Over 6,000 Maltese Facebook users' data were harvested by Cambridge Analytica

User data from Maltese Facebook users was harvested through an app that was then passed on to the data analytics firm Cambridge Analytica

Just over 6,000 Maltese users' Facebook data was shared with analytics firm Cambridge Analytica, the European Commission announced on Friday.


Facebook said that personal data from around 2.7 million Facebook users in the EU was shared with Cambridge Analytica, in a letter to EU Justice Commissioner Vera Jourova.

“Unfortunately some explanations fall short of my expectations. It’s clear that data of Europeans have been exposed to a huge risk and I am not sure if Facebook took all the necessary steps to implement change,” Jourova said on Friday.

The company was responding to an earlier letter that Jourova sent to the social media platform on 23 March, in which she demanded explanations about its knowledge of Cambridge Analytica’s alleged harvesting of up to 87 million Facebook users’ profiles for its work on political campaigns.

Cambridge Analytica whistleblower Chris Wylie alleged last month that Facebook users’ data was analysed without their knowledge, and that the UK-based company worked for Donald Trump’s presidential campaign and the Leave campaign in the 2016 Brexit referendum.

Then Facebook letter did not include details confirming how many Facebook users in each EU country were affected by the data harvesting.

A Facebook spokeswoman said that Cambridge Analytica collected data from 1,079,031 in the UK and a total of 309,815 users in Germany.

Users of the social media platform were affected in all 28 EU member states.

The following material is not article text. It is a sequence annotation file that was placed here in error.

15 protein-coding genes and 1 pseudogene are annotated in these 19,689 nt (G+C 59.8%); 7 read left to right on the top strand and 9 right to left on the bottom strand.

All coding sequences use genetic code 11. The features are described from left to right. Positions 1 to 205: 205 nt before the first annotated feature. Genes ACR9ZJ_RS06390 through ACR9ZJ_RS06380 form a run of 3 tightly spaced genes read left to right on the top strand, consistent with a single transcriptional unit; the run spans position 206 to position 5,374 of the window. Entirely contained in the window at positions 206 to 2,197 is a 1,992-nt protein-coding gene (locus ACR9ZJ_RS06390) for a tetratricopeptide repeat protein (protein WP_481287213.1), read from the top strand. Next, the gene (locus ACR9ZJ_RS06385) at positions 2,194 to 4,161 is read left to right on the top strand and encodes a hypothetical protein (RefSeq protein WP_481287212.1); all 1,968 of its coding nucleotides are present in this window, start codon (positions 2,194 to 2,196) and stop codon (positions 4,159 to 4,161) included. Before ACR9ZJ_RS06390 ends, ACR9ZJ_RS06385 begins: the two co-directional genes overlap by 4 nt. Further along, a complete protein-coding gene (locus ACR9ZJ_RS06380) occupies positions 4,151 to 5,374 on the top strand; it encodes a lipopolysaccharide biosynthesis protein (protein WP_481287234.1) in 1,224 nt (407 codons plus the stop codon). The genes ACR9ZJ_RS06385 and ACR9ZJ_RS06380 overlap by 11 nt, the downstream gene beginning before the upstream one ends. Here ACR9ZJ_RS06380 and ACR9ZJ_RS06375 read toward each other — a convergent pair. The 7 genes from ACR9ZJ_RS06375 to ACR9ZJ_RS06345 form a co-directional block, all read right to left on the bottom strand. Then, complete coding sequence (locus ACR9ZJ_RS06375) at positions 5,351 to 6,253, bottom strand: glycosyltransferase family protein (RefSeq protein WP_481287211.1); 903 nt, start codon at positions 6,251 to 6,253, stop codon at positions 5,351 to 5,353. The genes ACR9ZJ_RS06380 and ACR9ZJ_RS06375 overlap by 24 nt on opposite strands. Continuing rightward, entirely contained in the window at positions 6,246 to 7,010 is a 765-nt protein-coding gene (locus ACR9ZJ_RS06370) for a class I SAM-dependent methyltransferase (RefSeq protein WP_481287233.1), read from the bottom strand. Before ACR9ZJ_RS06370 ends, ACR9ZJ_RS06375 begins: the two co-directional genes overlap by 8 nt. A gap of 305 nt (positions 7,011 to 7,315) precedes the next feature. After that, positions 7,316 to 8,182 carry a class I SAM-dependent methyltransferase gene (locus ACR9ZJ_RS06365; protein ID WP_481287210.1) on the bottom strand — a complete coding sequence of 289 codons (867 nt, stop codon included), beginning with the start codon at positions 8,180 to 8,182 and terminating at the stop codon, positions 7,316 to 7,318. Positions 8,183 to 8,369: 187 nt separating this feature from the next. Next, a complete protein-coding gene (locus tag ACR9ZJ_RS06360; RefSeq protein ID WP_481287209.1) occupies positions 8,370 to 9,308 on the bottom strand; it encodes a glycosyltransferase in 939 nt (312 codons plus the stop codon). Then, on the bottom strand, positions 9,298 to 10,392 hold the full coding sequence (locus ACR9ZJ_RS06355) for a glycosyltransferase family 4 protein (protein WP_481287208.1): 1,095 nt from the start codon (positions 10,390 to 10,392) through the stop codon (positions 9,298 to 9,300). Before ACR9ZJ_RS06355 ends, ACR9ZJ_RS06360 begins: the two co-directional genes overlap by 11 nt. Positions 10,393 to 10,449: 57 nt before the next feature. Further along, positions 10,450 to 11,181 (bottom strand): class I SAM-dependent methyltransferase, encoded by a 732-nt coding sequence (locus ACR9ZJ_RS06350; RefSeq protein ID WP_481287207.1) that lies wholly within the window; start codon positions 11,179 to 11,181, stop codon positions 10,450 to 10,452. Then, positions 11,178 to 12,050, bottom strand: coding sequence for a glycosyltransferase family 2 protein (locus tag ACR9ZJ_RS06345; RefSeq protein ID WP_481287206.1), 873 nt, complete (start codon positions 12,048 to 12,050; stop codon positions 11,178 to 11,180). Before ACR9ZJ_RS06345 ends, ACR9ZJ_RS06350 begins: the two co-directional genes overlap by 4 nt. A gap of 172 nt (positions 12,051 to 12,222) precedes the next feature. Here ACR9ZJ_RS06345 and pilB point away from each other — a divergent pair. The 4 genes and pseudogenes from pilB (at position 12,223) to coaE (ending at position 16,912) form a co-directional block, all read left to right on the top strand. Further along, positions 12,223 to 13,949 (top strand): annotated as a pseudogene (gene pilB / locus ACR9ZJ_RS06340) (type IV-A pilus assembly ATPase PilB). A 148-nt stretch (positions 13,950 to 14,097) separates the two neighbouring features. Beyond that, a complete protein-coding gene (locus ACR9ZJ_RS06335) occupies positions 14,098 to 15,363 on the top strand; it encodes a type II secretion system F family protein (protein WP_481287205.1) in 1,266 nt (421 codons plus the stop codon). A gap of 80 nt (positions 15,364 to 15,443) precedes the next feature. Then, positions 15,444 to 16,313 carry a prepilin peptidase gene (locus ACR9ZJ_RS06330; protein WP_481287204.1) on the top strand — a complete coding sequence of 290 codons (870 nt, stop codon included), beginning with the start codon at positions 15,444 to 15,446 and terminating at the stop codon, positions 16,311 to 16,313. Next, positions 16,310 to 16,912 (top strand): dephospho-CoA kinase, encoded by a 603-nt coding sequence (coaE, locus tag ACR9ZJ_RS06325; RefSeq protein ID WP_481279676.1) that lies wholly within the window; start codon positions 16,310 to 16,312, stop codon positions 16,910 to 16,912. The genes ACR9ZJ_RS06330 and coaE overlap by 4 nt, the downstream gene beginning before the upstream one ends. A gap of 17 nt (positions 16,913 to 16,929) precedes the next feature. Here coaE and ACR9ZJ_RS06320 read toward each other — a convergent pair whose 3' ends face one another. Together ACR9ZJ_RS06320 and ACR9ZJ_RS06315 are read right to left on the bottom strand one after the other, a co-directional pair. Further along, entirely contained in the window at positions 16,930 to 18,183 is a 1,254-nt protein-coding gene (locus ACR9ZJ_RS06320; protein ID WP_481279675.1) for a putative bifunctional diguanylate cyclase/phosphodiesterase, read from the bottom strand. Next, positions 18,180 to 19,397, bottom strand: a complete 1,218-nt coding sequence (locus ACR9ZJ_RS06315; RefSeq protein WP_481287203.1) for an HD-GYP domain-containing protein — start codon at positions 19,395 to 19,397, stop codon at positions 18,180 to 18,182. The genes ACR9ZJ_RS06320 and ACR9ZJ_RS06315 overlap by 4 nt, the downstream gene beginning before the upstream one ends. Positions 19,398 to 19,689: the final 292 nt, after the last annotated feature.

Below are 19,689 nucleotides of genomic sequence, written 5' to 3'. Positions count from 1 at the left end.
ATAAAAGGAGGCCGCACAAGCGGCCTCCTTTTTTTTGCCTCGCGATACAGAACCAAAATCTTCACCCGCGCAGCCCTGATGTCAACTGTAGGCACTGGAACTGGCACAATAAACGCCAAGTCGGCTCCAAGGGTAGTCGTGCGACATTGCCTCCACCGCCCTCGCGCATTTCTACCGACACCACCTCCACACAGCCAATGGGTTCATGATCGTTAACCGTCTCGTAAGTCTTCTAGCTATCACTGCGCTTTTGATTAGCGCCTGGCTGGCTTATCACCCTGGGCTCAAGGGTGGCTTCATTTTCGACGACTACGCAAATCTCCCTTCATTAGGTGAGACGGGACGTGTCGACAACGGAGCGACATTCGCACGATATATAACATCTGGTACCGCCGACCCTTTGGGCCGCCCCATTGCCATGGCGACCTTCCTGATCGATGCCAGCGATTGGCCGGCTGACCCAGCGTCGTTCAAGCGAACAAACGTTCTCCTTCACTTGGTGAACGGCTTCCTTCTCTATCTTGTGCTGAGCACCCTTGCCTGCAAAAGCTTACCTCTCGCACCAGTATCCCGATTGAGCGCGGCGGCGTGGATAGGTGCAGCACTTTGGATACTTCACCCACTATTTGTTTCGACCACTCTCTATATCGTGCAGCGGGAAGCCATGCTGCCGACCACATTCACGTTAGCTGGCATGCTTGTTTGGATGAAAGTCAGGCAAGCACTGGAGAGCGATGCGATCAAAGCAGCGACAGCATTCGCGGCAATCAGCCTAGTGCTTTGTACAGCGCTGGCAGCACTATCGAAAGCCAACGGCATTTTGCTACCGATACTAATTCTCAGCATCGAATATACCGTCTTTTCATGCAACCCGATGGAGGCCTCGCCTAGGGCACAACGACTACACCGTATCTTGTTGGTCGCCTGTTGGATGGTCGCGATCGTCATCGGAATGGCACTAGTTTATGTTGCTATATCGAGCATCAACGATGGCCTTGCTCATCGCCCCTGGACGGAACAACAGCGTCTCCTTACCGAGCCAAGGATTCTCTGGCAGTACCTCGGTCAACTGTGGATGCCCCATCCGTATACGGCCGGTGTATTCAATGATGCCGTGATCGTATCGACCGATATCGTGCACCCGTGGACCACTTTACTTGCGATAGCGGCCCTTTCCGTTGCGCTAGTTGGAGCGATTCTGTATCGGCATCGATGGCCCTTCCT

In Italy, 214,134 users were affected, and in France, 211,667. A total of 136,985 users in Spain had their data scooped up, and 112,421 in Romania.

In the Netherlands, 89,373 users were affected, and 63,080 in Portugal. 60,957 Belgians’ profiles were harvested, and 59,480 Greeks’. In Poland, 57,138 users were affected; in Sweden, 55,337; in Ireland, 44,702; in Denmark, 41,820; in Bulgaria, 35,718; in Austria, 33,568; in Hungary, 32,067; in the Czech Republic, 29,376, in Croatia, 21,517; in Finland, 19,693, in Lithuania, 15,123; in Slovakia, 14,846, in Slovenia, 11,255; in Cyprus, 7,455; in Malta, 6,011; in Estonia, 5,510; in Latvia, 4,757, and in Luxembourg, 2,645.

Facebook CEO Mark Zuckerberg admitted during a conference call with reporters on Wednesday that the company had made mistakes in its handling of the incident. He said Cambridge Analytica’s collection of profile data through an app broke Facebook’s terms and conditions, which the analytics firm has denied.

Zuckerberg also said that Facebook will step up its privacy settings and apply the EU’s strict new data protection regulation, known as the GDPR, worldwide.

In response to backlash over the scandal, the company announced last month that it would shut down a feature that allows companies to collect Facebook users’ data in order to target them with advertising and other information. The company also changed its user terms to make its privacy policy easier to understand.

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